There are plenty of hotels, guest houses, and AirBnBs in every town along the Oregon Coast, but to get the full experience, camping is a must. There are camps near each of Oregon’s coastal towns. Camping frees up money that you would have spent on accommodations to do other fun things, like shop for handmade candy, buy a craft straight from an artist, eat at a local restaurant, or put a little extra gas in the car for more adventures. Plus, camping near the coast is an experience in itself; the sounds, the sights, and the smells are all wonderful.

Unfortunately, there are downsides of camping, especially if you’re trying to cram as much as possible into a short trip. Setting up and tearing down a proper campsite can take up to several hours! With this road trip, I only had a day and a half before I needed to get back home. My itinerary included stops in Roseburg, Bandon, Port Orford, Gold Beach, Brookings, and the Redwood Forest. Even as much as pitching a tent would mean that I’d have to miss out on adventures in some of these places. So what did I do? Set up camp in my car!

If you drive an SUV, van, or some other vehicle where you are able to stretch out, you can actually transform your car into a cozy home away from home. I’ve done this several times before. I always make sure to bring some sort of padding, a sleeping bag, and a sheet that I can hang up to block out the windows. This time, I also brought along Lewis N. Clark. Their new BeWell Ultimate Comfort Set was small enough that it hardly took up space in my car, but unfolded to include everything I might need for my night away. Inside this pack, I used the blindfold to sleep in darkness, the earplugs to sleep in silence, and the travel blanket when my sleeping bag just wasn’t warm enough. The carrying case even inflated into a pillow. Although this was my first time using this Lewis N. Clark BeWell Comfort Set, it certainly won’t be my last. It’s going on all my trips with me! I can especially see it being useful for long plane flights.

In addition to the comfort set, I also brought along the new Lewis N. Clark self-inflating travel pillow. It’s a smaller pillow that can be made even smaller as you deflate it into its stuff sack. This little pillow added some extra comfort and support while car camping. During the day, it also helped support my neck or back as I drove long distances. The shape of this pillow was especially beneficial in providing comfort.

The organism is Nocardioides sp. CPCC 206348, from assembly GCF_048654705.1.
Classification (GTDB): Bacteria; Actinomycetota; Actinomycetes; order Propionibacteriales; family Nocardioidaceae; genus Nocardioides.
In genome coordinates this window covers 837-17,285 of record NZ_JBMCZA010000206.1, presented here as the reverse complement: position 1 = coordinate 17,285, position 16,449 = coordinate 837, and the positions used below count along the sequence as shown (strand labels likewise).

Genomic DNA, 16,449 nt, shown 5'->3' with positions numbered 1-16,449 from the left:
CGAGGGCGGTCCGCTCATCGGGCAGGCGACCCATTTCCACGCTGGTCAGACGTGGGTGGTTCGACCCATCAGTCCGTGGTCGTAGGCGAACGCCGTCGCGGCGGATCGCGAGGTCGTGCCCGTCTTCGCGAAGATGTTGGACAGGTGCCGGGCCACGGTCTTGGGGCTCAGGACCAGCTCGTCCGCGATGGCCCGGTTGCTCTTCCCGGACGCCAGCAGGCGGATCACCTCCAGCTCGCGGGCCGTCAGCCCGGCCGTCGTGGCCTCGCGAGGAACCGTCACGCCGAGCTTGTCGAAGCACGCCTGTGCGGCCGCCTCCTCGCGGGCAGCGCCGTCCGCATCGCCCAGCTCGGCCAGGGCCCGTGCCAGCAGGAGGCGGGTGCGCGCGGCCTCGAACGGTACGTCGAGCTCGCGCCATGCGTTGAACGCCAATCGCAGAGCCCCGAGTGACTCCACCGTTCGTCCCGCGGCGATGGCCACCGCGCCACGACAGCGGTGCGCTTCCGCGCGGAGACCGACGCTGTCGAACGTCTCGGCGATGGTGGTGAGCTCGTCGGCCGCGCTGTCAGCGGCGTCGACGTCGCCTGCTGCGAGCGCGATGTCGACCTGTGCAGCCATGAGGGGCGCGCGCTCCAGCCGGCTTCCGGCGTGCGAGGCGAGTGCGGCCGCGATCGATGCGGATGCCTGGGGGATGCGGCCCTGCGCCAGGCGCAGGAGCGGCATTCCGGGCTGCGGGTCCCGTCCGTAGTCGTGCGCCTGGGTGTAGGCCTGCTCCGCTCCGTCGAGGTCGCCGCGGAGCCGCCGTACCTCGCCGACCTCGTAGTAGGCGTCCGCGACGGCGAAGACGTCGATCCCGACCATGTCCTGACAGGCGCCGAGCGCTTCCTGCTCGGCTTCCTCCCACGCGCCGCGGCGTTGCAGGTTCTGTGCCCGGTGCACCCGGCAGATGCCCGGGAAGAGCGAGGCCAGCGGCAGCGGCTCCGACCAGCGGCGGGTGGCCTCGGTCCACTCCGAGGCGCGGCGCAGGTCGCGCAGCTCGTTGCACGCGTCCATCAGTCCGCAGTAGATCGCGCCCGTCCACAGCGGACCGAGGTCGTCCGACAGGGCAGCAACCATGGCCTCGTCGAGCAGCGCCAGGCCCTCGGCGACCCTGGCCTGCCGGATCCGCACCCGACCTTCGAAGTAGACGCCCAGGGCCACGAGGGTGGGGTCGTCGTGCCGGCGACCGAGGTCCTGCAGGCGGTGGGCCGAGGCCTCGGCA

If you’d like to see more photos of my Oregon Coast Car Camp-out, check out my Instagram. To get these and other great Lewis N. Clark travel products, go to lewisnclark.com.

How do you make your adventures more comfortable?

I was provided with the above mentioned Lewis N. Clark gear for review purposes. No other compensation was made.

photography, Recap

Where Did 2017 Go?

This past year seemed simultaneously both long and short. As it’s become my tradition to recap the adventures of the past year through photos and provide encouragement for the coming year, let’s get started on the good, the bad, and the ugly of 2017!

year 2017

January

January 2017 snow

The year started off with snow, a rare occurrence in these parts! I began the year with a hike up Roxy Ann Peak, and continued enjoying the snow by volunteering in the mountains at Wilderness Trails. I also had the opportunity to interview Sadie Robertson for this year’s spring issue of Girlz 4 Christ Magazine, which was the start of more growth with this project.

February

February 2017 Trees of Mystery

The highlight of February was taking a day trip to Trees of Mystery in Klamath, California. I had given my family tickets as a Christmas present, and it was a fun trip together. Since the New Year is during February in China, I went to the Chinese New Year festival in Jacksonville, Oregon. I also drove my friends out to Gold Beach where we hunted for glass floats, but unfortunately we didn’t find any.

March

IMG_20170331_122226

This month focused more on local outdoor adventures. Since I was doing the On Foot series on this blog, my goal was to discover trails and walking paths. I even discovered new tiny towns like Wimer, Oregon and its covered bridge. I took several day trips to Ashland, Rogue River, and Jacksonville, and I hiked Table Rock.

April

April 2017 Susie Shellenberger

April’s adventures started out a lot like May’s. I joined in Ashland’s First Friday Art Walk, which I hadn’t done since college. I also hiked in Jacksonville and went on a few country drives. But then I found out that one of my favorite speakers and writers, Susie Shellenberger, was going to be speaking in Brookings, which is a town on the Southern Oregon Coast. Although I had short notice, I planned a wonderful weekend road trip around her speaking schedule where I got to see beautiful portions of the Pacific Coastline. I even stayed in my first AirBnB… on a boat!

May

May 2017 Redding

This was the hardest month for me. Although I tried to jazz up the year by taking trips and going on adventures, for the most part they were there to cover up some struggles. I applied to several jobs this year, all of which resulted in rejection. My current jobs have gone through some rough patches. I knew a few people who died in car crashes. But it really hit home when I got hit myself. Just three days after my birthday, I was driving some girls home from a Mothers Day event on a Friday night when another car ran a red light and hit us in the intersection. For the most part, we were fine. However, I did have to spend the rest of the year going to chiropractic appointments, and dealing with the insurance companies is still a hassle. But since I got a rental car, I decided to take a road trip the very next weekend, kind of as a way to kick fear in the face. Because I made plans the same day I left, I considered several destinations until I found one that was both affordable and available. I had a nice time exploring several attractions in Redding, California.